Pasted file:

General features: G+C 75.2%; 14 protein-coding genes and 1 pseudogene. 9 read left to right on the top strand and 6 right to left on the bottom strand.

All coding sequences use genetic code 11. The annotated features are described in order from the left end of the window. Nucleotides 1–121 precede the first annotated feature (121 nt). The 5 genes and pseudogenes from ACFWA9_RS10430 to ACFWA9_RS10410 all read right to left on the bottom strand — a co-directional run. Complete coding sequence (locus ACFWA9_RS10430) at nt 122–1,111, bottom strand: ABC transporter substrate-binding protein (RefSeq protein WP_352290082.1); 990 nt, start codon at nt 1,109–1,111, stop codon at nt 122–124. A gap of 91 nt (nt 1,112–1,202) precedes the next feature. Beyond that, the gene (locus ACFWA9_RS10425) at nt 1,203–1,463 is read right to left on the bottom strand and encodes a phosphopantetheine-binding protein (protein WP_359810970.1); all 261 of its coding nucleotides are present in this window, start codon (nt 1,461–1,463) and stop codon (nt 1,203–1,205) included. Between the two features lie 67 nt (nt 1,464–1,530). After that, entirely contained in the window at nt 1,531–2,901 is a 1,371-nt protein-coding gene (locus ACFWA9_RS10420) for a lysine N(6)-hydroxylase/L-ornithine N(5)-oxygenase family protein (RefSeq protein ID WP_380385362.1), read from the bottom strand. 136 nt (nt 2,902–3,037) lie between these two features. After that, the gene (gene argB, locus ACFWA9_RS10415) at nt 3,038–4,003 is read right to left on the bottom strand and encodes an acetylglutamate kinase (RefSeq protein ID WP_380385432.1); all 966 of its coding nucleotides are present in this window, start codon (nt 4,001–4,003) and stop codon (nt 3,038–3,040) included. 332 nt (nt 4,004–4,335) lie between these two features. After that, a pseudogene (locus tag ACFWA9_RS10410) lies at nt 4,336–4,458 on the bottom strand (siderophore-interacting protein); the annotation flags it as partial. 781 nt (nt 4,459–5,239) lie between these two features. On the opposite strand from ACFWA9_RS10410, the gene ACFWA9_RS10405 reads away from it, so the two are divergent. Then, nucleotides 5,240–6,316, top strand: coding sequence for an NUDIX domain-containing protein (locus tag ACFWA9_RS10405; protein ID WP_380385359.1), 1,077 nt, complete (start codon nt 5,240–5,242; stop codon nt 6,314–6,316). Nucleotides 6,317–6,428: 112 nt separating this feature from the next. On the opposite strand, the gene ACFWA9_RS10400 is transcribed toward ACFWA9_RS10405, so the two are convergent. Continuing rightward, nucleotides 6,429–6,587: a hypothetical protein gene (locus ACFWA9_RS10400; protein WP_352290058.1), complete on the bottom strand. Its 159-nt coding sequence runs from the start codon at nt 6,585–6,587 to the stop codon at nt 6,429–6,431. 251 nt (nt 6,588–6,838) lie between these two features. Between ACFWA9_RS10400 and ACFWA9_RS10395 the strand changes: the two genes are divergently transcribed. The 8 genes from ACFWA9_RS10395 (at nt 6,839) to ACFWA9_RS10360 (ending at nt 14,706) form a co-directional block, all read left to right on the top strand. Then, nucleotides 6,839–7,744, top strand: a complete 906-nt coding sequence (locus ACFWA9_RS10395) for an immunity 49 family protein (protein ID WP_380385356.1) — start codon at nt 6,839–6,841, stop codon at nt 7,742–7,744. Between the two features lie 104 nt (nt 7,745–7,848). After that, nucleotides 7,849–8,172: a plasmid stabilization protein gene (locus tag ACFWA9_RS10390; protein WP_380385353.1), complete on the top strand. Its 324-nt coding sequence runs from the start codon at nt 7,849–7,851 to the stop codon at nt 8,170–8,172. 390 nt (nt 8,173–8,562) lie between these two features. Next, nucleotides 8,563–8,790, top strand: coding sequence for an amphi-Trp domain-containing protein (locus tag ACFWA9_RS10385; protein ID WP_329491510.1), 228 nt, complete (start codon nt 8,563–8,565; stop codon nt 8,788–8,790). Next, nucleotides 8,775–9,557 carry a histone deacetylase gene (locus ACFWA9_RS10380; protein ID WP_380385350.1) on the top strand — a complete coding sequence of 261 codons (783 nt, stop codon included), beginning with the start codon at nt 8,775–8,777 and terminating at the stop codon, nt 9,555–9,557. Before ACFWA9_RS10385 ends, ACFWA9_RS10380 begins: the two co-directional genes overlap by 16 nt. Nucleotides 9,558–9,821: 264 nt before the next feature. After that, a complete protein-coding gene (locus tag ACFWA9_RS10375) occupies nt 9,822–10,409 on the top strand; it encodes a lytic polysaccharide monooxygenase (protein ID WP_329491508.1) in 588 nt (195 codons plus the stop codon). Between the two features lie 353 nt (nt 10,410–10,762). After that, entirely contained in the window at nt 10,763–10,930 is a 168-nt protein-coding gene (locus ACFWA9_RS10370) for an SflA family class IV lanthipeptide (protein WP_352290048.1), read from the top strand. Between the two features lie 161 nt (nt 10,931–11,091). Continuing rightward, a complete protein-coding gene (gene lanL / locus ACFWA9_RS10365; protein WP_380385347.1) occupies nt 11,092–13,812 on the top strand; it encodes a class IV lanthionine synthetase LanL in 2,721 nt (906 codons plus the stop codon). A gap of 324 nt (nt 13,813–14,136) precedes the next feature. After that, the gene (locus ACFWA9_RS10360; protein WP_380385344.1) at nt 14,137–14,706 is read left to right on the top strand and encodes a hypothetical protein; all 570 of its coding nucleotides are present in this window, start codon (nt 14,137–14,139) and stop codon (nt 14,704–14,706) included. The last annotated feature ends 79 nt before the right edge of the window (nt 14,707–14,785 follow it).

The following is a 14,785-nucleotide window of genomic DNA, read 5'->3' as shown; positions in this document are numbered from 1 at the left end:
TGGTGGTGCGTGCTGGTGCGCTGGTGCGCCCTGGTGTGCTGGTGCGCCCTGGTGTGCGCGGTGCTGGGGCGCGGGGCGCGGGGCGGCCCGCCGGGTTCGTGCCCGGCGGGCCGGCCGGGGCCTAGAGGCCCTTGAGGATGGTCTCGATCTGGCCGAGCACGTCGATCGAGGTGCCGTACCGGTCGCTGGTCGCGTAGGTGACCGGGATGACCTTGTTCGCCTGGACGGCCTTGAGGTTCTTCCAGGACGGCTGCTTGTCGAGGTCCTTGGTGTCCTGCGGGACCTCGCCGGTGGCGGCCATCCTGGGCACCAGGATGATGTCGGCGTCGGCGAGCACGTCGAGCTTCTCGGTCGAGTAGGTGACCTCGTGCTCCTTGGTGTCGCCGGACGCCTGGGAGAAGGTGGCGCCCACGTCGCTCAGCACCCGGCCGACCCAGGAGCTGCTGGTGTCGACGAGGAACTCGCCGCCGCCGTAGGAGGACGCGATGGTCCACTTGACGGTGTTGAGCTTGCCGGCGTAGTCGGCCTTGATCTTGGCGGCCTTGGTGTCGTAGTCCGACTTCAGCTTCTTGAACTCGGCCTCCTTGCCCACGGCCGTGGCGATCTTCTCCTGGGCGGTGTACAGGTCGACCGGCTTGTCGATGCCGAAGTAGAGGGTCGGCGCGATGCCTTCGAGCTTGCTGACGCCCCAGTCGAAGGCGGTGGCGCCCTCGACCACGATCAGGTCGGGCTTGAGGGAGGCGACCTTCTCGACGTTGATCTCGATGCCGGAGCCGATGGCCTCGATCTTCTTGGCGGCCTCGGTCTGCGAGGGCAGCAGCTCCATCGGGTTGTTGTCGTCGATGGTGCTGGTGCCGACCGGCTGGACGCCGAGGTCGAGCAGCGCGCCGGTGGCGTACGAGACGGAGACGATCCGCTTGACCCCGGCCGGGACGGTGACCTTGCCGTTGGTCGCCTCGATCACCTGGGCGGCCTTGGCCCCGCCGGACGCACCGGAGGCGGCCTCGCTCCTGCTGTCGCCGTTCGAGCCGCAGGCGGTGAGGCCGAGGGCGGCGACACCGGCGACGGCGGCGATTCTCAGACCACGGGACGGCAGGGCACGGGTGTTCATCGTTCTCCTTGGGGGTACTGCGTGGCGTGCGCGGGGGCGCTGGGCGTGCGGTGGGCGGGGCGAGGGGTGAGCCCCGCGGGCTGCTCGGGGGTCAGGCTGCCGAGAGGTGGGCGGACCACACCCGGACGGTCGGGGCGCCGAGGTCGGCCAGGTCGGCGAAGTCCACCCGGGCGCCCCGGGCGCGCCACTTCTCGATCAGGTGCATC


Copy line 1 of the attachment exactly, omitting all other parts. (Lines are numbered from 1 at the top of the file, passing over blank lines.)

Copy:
General features: G+C 75.2%; 14 protein-coding genes and 1 pseudogene. 9 read left to right on the top strand and 6 right to left on the bottom strand.